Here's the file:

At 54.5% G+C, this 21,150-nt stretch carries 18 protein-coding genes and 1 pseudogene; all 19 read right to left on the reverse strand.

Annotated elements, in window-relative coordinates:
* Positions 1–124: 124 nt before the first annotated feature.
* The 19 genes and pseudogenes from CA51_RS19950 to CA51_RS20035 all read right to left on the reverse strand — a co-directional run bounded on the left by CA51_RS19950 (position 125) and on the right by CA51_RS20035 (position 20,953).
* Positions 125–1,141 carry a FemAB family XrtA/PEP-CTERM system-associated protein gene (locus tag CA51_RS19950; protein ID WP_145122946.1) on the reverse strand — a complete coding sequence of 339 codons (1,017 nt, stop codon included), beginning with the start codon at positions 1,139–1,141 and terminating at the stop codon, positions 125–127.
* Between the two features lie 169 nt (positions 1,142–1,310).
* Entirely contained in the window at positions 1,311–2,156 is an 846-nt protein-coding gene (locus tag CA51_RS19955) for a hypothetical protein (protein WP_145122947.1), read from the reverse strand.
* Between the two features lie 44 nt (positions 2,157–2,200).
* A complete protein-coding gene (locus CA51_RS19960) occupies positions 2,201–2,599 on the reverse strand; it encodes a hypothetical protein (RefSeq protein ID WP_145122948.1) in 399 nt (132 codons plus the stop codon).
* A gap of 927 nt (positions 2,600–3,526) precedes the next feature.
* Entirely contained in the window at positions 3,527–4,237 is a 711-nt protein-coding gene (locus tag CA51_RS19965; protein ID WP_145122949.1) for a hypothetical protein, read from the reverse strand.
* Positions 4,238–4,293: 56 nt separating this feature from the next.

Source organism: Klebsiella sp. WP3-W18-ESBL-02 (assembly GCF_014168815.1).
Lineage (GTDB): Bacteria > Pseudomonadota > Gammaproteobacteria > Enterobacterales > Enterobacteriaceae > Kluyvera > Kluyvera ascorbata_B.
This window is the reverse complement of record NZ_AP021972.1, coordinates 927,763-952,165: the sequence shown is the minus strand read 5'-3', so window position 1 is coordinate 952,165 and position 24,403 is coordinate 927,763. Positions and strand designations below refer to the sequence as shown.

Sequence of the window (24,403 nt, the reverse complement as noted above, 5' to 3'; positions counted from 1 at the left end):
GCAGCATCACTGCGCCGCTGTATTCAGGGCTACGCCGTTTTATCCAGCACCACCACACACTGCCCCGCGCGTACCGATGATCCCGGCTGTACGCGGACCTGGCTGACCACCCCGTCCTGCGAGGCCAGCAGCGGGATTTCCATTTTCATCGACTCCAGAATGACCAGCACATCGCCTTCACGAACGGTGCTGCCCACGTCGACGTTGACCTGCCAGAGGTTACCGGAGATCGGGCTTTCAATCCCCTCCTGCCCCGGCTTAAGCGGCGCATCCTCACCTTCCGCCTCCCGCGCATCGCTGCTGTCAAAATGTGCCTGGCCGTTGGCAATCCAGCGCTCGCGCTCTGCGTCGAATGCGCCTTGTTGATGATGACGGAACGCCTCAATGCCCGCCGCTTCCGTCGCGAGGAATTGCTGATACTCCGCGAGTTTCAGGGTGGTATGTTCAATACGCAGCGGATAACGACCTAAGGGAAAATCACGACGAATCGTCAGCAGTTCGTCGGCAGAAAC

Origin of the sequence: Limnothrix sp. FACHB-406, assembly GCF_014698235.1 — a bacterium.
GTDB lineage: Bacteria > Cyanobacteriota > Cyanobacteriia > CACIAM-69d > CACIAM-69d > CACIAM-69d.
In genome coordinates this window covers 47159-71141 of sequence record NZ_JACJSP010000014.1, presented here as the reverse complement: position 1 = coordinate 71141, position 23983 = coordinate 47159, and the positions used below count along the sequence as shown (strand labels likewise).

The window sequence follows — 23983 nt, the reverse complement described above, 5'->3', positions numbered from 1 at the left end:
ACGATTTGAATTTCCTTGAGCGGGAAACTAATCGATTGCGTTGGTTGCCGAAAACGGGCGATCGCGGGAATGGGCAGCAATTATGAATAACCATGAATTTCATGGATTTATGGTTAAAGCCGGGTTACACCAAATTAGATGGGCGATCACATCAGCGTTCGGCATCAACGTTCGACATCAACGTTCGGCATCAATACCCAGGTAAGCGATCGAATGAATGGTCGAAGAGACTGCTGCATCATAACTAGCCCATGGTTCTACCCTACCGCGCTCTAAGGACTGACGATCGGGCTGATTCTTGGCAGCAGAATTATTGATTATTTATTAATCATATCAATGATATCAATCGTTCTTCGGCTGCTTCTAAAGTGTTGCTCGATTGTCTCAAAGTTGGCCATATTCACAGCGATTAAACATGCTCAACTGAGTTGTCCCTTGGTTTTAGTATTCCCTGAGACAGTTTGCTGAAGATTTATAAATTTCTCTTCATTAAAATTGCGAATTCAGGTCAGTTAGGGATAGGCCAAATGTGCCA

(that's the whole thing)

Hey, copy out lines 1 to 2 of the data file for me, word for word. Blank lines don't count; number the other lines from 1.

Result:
At 54.5% G+C, this 21,150-nt stretch carries 18 protein-coding genes and 1 pseudogene; all 19 read right to left on the reverse strand.

Annotated elements, in window-relative coordinates: